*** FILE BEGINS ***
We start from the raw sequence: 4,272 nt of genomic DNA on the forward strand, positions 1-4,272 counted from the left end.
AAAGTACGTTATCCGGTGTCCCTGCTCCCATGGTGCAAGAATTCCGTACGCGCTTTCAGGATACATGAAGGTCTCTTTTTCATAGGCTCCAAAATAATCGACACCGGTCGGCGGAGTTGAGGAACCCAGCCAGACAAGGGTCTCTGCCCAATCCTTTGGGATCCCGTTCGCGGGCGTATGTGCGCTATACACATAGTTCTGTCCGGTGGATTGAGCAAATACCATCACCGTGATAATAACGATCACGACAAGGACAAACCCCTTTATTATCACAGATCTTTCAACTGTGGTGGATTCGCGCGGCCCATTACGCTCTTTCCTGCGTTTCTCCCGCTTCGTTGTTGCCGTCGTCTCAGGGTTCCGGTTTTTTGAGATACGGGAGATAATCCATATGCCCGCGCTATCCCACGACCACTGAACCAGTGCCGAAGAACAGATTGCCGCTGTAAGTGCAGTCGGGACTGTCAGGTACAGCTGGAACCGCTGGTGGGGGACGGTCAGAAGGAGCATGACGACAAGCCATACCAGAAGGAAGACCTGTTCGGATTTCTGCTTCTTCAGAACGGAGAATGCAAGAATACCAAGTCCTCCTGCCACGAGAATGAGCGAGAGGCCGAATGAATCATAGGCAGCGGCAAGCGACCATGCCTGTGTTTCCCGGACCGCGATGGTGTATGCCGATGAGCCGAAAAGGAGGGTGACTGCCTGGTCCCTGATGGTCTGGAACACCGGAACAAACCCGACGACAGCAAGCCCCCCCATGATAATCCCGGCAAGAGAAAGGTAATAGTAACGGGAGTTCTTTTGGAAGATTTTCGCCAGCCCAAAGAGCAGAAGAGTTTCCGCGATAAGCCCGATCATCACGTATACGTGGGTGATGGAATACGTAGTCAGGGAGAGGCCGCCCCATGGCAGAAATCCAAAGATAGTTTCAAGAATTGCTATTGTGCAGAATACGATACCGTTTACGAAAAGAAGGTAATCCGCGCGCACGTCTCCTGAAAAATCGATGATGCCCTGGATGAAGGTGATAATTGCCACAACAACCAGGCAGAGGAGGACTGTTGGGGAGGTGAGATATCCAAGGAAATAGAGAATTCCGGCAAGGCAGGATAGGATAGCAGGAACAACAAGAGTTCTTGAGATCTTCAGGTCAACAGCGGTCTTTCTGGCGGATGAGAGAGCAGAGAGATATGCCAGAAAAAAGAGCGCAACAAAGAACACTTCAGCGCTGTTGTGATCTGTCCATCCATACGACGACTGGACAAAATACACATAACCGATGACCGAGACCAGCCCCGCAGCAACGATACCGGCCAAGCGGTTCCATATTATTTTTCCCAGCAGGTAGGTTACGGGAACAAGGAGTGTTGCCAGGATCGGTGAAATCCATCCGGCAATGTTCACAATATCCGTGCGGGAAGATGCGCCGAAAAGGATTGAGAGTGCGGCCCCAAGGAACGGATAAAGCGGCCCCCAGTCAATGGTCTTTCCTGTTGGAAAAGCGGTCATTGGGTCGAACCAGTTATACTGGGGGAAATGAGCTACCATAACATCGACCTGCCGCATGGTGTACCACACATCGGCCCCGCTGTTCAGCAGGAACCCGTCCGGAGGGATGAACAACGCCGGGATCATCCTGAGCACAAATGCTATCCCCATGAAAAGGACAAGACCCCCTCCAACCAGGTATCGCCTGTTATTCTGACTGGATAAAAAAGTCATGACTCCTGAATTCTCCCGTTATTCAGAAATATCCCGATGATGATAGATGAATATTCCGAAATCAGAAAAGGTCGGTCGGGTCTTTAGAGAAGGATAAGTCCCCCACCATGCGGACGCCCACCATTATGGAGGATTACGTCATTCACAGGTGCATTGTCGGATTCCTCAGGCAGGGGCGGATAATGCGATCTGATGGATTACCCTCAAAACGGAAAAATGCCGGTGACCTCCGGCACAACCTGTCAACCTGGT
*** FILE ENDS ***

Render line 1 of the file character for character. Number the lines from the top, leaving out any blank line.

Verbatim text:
We start from the raw sequence: 4,272 nt of genomic DNA on the forward strand, positions 1-4,272 counted from the left end.